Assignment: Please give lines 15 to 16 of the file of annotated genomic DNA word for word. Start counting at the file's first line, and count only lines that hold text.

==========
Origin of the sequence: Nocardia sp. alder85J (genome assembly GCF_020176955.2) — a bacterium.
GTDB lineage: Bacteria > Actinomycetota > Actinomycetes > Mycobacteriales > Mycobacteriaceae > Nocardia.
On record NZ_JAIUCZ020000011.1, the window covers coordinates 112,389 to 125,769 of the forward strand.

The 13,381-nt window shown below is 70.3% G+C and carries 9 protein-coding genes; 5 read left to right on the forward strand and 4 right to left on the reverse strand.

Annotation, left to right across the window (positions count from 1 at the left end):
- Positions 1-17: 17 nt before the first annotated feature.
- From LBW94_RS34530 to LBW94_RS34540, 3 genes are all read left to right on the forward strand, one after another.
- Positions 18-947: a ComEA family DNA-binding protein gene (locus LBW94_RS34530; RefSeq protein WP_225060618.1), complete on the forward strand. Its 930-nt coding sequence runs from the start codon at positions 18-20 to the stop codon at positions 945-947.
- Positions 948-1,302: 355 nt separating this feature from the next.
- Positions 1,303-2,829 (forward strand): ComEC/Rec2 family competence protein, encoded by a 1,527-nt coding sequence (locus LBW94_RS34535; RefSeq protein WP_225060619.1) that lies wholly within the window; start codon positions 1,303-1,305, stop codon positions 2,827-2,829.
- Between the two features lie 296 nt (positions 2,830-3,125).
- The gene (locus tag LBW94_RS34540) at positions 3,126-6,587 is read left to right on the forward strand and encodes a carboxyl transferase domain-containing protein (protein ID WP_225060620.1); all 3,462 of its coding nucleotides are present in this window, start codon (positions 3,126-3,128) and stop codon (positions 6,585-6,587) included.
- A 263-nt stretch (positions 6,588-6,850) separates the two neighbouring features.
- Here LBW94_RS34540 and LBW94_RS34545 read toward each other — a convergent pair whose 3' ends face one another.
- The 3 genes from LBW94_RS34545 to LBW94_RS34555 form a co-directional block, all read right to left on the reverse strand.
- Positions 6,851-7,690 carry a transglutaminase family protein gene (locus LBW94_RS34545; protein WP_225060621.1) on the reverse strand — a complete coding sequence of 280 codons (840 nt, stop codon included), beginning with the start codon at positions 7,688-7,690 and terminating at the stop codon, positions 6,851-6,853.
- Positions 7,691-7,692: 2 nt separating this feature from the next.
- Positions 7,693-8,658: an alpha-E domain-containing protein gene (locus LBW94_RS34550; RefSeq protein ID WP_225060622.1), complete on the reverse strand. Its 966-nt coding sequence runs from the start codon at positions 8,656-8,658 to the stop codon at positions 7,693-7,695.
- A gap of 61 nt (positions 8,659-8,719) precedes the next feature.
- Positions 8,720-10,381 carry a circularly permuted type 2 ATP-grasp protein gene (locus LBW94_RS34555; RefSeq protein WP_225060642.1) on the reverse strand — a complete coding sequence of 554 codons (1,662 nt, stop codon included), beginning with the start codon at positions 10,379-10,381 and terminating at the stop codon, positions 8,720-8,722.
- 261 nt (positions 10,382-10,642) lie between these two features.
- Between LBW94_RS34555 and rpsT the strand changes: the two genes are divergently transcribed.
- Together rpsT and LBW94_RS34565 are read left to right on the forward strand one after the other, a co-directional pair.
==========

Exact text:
- The 3 genes from LBW94_RS34545 to LBW94_RS34555 form a co-directional block, all read right to left on the reverse strand.
- Positions 6,851-7,690 carry a transglutaminase family protein gene (locus LBW94_RS34545; protein WP_225060621.1) on the reverse strand — a complete coding sequence of 280 codons (840 nt, stop codon included), beginning with the start codon at positions 7,688-7,690 and terminating at the stop codon, positions 6,851-6,853.